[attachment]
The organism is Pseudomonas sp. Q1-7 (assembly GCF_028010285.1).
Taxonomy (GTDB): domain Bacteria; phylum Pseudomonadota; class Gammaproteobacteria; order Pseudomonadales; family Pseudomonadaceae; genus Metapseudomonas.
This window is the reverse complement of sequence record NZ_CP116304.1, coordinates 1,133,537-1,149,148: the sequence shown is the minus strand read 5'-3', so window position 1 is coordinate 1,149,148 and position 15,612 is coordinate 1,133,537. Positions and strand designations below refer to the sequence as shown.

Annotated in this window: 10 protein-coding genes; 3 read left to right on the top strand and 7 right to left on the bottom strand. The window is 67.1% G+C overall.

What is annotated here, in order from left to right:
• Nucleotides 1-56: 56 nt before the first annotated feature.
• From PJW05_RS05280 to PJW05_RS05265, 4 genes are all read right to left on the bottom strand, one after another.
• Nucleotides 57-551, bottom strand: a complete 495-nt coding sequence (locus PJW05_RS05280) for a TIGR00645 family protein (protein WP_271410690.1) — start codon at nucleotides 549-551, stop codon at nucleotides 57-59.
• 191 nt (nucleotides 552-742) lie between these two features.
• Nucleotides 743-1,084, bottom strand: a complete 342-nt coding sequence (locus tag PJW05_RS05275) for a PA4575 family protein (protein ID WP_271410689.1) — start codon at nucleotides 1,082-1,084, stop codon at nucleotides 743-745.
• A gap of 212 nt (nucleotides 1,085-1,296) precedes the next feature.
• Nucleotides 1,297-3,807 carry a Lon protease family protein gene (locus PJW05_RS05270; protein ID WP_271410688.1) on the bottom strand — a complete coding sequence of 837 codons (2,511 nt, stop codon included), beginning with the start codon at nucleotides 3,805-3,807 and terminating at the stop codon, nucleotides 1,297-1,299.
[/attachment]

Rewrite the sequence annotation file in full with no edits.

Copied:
The organism is Pseudomonas sp. Q1-7 (assembly GCF_028010285.1).
Taxonomy (GTDB): domain Bacteria; phylum Pseudomonadota; class Gammaproteobacteria; order Pseudomonadales; family Pseudomonadaceae; genus Metapseudomonas.
This window is the reverse complement of sequence record NZ_CP116304.1, coordinates 1,133,537-1,149,148: the sequence shown is the minus strand read 5'-3', so window position 1 is coordinate 1,149,148 and position 15,612 is coordinate 1,133,537. Positions and strand designations below refer to the sequence as shown.

Annotated in this window: 10 protein-coding genes; 3 read left to right on the top strand and 7 right to left on the bottom strand. The window is 67.1% G+C overall.

What is annotated here, in order from left to right:
• Nucleotides 1-56: 56 nt before the first annotated feature.
• From PJW05_RS05280 to PJW05_RS05265, 4 genes are all read right to left on the bottom strand, one after another.
• Nucleotides 57-551, bottom strand: a complete 495-nt coding sequence (locus PJW05_RS05280) for a TIGR00645 family protein (protein WP_271410690.1) — start codon at nucleotides 549-551, stop codon at nucleotides 57-59.
• 191 nt (nucleotides 552-742) lie between these two features.
• Nucleotides 743-1,084, bottom strand: a complete 342-nt coding sequence (locus tag PJW05_RS05275) for a PA4575 family protein (protein ID WP_271410689.1) — start codon at nucleotides 1,082-1,084, stop codon at nucleotides 743-745.
• A gap of 212 nt (nucleotides 1,085-1,296) precedes the next feature.
• Nucleotides 1,297-3,807 carry a Lon protease family protein gene (locus PJW05_RS05270; protein ID WP_271410688.1) on the bottom strand — a complete coding sequence of 837 codons (2,511 nt, stop codon included), beginning with the start codon at nucleotides 3,805-3,807 and terminating at the stop codon, nucleotides 1,297-1,299.